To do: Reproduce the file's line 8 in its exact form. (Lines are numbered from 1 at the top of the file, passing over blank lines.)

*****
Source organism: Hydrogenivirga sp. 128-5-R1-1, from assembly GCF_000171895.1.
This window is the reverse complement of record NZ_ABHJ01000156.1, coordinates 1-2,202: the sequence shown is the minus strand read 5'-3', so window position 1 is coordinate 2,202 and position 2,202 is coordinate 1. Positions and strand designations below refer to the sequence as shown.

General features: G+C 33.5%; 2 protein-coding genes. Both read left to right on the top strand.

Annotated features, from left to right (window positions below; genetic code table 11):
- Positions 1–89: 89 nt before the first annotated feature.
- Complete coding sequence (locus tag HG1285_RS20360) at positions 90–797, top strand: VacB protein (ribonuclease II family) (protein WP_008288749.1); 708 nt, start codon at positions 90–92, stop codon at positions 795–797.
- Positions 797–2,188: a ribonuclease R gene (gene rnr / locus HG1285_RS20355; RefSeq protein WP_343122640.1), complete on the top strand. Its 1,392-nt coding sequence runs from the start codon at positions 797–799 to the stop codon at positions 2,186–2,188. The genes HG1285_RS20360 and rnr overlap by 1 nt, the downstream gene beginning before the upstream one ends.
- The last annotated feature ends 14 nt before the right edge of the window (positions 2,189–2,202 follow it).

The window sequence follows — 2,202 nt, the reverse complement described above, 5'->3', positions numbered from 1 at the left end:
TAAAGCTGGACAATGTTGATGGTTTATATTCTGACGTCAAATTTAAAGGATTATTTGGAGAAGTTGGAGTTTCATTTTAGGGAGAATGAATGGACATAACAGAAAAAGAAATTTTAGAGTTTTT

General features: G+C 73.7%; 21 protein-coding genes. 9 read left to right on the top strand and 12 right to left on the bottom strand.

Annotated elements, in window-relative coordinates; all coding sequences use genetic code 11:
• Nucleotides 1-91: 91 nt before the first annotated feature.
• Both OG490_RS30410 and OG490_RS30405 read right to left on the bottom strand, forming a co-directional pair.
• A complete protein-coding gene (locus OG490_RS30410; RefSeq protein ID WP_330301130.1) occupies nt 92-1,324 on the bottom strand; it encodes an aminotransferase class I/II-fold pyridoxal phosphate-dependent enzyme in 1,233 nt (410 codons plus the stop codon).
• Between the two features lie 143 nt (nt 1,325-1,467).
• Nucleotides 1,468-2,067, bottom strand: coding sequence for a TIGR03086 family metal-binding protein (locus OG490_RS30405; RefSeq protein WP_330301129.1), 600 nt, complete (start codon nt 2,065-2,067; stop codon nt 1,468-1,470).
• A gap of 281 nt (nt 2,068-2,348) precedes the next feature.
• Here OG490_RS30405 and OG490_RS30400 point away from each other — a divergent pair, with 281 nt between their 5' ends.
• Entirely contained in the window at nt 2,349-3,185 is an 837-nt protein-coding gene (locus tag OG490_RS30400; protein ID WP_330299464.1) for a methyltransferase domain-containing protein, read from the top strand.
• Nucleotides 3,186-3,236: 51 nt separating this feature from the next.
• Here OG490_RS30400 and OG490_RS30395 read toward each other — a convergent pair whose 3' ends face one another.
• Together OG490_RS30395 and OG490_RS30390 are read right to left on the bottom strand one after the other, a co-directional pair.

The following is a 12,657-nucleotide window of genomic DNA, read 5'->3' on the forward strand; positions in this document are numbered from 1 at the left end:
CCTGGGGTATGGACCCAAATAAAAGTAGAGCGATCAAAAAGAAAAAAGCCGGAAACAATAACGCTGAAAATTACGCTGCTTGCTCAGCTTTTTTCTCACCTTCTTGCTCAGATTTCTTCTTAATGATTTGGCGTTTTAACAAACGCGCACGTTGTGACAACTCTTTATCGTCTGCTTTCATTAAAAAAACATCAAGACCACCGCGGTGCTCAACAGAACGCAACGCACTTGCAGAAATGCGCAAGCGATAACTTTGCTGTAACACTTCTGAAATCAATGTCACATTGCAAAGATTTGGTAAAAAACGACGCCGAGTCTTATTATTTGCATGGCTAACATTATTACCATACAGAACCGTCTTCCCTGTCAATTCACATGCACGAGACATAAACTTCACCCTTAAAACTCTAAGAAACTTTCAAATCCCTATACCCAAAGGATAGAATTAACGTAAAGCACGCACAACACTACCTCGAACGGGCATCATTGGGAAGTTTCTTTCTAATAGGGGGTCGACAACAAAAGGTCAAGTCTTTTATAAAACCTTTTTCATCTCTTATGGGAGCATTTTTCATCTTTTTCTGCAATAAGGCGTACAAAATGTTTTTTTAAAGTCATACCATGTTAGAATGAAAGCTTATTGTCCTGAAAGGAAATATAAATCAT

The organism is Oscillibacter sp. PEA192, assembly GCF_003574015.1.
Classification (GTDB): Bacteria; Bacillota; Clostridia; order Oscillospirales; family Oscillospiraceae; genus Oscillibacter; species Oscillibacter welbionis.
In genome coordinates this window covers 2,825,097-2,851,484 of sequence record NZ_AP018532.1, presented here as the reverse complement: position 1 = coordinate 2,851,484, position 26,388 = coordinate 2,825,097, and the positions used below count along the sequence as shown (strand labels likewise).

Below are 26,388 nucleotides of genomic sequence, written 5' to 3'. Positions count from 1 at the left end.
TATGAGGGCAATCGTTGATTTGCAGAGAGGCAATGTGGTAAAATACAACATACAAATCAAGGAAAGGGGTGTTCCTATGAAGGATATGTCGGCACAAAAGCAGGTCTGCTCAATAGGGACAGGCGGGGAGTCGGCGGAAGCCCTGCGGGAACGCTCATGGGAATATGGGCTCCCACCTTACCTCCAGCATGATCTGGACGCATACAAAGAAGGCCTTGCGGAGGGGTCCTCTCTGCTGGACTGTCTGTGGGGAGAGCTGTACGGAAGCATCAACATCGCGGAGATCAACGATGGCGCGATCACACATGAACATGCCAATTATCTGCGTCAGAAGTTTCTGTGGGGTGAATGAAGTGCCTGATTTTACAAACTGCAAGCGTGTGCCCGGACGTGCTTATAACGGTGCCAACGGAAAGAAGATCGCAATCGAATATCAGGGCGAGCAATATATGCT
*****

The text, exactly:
- The last annotated feature ends 14 nt before the right edge of the window (positions 2,189–2,202 follow it).